Ironically, even the Emir of the Islamist Jamaat-e-Islami paid a sympathy visit to the grieving family. Some nerve.

Perhaps he has changed his stance about the Shariah law.

But still, the lynching doesn’t count as a tragedy in the eyes of most Muslim Pakistanis. Just an inconvenient piece of news that should not be paid attention to. For others, rough justice rightly done.

After all, Allah has taken the responsibility of safeguarding the Holy Book.

In any event, this incident is importance because it busts the myth offered by apologetic liberal Muslims that all blasphemy lynch mobs commit such acts due to “property disputes.”

Another remarkable murder was committed a day after the Ashura. A person charged with blasphemy, most probably a Shia religious narrator, was arrested in Gujrat. Before that person would even find the opportunity to explain himself, he was butchered, quite literally, by the ASI at the police station.

Now I don’t want to blame religious laws for this completely random occurrence, but would just like to point out one problem here for the proponents of theocratic law.

A lot of not-so-fundamentalist defenders of the blasphemy law claim that it helps prevent vigilante killing. Another apology for the religious extremism, while encouraging parallel narrative for glorifying heroes such as Ghazi Ilm Deen, who was coincidentally defended in the court by the father of the nation.

However, the claim that blasphemy law protects offenders from vigilante violence is clearly in jeopardy here. As a matter of fact, statistical evidence points quite to the contrary. More blasphemy killings have taken place ever since the law came into place than before.

Due to the newly found encouragement offered by the state, people have been encouraged to commit more blasphemy murders than before the introduction of its recent sub clauses. The blasphemy law is the legacy of the British, but Pakistanis have surely taken it to the next level.

From their colonial masters, they have successfully inherited the value of suppressing free speech and rewarding fundamentalist violence.

But the fact remains that religious violence has been deliberately ignored, in terms of considering it an atrocity, even evil, and for assessing whether it is something worthy of outrage and protest.

The simple fact is that while religious faith has completely killed the moral conscience of the most devoted, it has terrorized the majority of followers into silence. And the fear of the sacred has ensured mass desensitization toward the holy crimes. How could it be even possible, you would say.

If you think religion is nonsense, you are sadly mistaken.

It is the most powerful political tool, as primitive as it is.

Bohr Masjid: No Protests for This Mosque

The Damaged Bohr Masjid façade

Not too far from where I live, Bohr Masjid, or the Banyan Tree Mosque, located in Churr Chowk, Peshawar Road, Rawalpindi has undergone some drastic changes. The façade of the mosque is almost completely destroyed by the orders of the local government, operating in the constituencies NA-54 (Rawalpindi V) in the National Legislature and PP-10 in the Punjab government legislature, which comes under the jurisdiction of the Rawalpindi Cantonment Board.

While in my opinion, this step by the local government for the sake of road expansion was completely unnecessary, apart from the general needlessness of the entire project of the so-called renovation of Churr Chowk Rawalpindi, where the inauguration stone of Chief Minister Punjab Shehbaz Sharif had already been erected in March 2012 (If you happen to go around Churr Chowk these days, there is probably no other structure standing in its vicinity), what happened to the mosque only added insult to injury.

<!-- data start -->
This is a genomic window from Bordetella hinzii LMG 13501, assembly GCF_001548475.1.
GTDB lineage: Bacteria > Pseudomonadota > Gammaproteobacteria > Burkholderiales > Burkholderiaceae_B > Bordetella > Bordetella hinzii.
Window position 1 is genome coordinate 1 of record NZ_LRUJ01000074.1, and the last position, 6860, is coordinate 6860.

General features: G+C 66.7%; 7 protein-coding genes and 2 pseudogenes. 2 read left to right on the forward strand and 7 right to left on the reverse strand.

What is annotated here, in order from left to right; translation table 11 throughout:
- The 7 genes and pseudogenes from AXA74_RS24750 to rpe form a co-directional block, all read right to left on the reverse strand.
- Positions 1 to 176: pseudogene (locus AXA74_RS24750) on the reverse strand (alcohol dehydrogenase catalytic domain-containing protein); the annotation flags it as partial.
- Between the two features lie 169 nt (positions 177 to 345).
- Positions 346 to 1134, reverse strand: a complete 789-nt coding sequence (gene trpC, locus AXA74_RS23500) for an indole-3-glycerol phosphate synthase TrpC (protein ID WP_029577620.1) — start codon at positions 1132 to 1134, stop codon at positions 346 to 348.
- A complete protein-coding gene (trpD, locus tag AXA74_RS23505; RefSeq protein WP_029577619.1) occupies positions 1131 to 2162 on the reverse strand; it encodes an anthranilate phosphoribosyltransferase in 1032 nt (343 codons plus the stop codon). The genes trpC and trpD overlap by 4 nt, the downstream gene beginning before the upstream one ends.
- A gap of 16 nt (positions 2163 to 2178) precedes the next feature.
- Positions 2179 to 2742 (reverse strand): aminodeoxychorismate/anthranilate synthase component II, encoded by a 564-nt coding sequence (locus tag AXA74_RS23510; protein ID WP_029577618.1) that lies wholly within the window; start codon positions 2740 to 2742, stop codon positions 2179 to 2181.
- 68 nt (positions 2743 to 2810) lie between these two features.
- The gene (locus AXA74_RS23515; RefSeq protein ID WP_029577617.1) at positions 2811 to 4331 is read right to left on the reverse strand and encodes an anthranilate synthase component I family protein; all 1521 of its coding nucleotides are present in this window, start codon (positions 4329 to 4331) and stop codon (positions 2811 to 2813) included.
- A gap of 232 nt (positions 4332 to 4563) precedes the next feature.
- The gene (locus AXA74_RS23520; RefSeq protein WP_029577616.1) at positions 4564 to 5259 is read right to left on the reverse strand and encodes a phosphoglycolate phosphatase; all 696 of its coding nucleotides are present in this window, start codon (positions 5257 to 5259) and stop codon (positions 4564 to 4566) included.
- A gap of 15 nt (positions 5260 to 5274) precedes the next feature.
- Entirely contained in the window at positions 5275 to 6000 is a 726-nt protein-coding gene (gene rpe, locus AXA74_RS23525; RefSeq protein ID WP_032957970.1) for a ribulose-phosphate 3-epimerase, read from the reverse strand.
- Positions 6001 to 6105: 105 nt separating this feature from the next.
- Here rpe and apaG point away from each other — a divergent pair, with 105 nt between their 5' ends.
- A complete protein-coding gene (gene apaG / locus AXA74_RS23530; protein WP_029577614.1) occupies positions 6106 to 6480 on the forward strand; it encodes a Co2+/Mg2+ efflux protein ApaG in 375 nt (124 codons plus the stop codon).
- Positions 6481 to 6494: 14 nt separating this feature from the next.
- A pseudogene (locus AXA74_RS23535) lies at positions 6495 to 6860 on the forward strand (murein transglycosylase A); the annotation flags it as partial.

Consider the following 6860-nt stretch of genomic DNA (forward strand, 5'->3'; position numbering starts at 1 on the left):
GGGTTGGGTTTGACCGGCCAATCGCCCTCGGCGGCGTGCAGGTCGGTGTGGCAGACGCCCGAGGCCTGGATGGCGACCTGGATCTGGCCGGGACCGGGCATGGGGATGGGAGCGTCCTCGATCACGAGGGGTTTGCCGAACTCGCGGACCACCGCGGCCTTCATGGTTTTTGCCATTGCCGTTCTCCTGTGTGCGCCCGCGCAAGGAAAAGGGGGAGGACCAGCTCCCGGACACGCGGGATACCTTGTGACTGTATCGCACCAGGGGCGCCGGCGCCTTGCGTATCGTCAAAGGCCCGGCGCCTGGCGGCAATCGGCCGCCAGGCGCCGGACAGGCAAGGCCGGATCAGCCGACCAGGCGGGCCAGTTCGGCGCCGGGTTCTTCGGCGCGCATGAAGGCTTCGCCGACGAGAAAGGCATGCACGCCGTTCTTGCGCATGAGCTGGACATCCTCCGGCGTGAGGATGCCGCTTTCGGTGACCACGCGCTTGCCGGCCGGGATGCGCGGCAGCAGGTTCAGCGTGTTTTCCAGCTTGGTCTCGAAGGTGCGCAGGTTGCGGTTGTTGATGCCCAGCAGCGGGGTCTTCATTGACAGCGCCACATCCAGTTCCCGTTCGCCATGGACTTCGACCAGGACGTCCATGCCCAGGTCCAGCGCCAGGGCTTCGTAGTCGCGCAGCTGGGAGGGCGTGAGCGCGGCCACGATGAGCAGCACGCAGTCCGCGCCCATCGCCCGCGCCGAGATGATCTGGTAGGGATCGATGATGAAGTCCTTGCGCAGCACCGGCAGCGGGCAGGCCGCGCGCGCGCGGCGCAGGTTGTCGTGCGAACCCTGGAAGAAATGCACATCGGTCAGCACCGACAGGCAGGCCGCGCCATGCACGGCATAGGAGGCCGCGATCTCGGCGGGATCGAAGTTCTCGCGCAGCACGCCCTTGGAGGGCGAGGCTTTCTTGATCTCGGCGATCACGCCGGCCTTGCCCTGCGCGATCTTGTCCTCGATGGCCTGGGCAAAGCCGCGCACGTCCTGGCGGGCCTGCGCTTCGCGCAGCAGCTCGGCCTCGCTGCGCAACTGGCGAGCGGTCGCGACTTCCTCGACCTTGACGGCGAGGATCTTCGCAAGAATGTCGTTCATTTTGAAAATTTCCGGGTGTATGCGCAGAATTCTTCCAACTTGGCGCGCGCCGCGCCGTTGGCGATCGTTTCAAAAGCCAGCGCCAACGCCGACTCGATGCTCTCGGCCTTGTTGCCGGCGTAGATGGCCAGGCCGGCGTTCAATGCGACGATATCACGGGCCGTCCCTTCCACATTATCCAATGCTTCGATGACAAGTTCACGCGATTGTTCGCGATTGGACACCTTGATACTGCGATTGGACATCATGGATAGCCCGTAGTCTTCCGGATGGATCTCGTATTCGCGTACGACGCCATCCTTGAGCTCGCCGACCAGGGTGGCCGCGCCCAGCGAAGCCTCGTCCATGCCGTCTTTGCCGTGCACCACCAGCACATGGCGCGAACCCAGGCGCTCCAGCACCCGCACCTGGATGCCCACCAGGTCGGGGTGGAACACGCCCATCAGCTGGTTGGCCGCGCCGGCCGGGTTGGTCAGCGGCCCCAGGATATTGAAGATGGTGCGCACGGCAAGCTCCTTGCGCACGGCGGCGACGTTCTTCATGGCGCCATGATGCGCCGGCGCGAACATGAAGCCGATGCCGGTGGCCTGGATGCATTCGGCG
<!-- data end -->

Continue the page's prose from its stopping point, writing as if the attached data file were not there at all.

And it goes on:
This project seems nothing else but the customary election year ritual of the reigning political parties of Pakistan, in this particular case PML-N, with their incumbent MPs Malik Ibrar Ahmed for NA-54 and his brother Malik Iftikhar Ahmed for PP-10, to gain sympathy of the voters by demonstrating that “developmental projects” are underway. I would have gone on to post the image of the ridiculously large and “vulgar” political hoarding thanking the mentioned MPs and Mr. Shahbaz Sharif and Mr. Nawaz Sharif for “fulfilling their promise of making Churr Chowk look like the Sahara Desert”, but I really don’t want to make this post sound like something political and targeting any one party, because I am sure that perhaps another party would be at it anyway.

However, it does concern politics anyway because the politics is ruining my neighborhood and my city. While a book can be written on how this project is being executed, the reason why I have chosen Bohr Masjid as its worst manifestation is because apparently mosques and religion are pretty important to the people of Rawalpindi, Punjab and Pakistan. I asked quite a few people about it, but they apparently considered the subject rather too unpleasant to be discussed much and it was something they were clearly willing to ignore.

Given the religious aspect of the damage to the mosque, the people of my city are apparently too peaceful or too lazy or too naïve to make fuss about it. However, to me, that mosque was a part of the city and a part of its culture and sights and sounds. It was heartbreaking to wake up one morning and see its façade gone just like that and what is worse, it is literally in ruins now, and it offers the view of a damaged structure in a bomb-battered warzone. A few images could offer a better idea of what has happened to the mosque.

The Debris of the Destroyed Bohr Masjid façade

Source: Another View of the Destroyed Mosque façade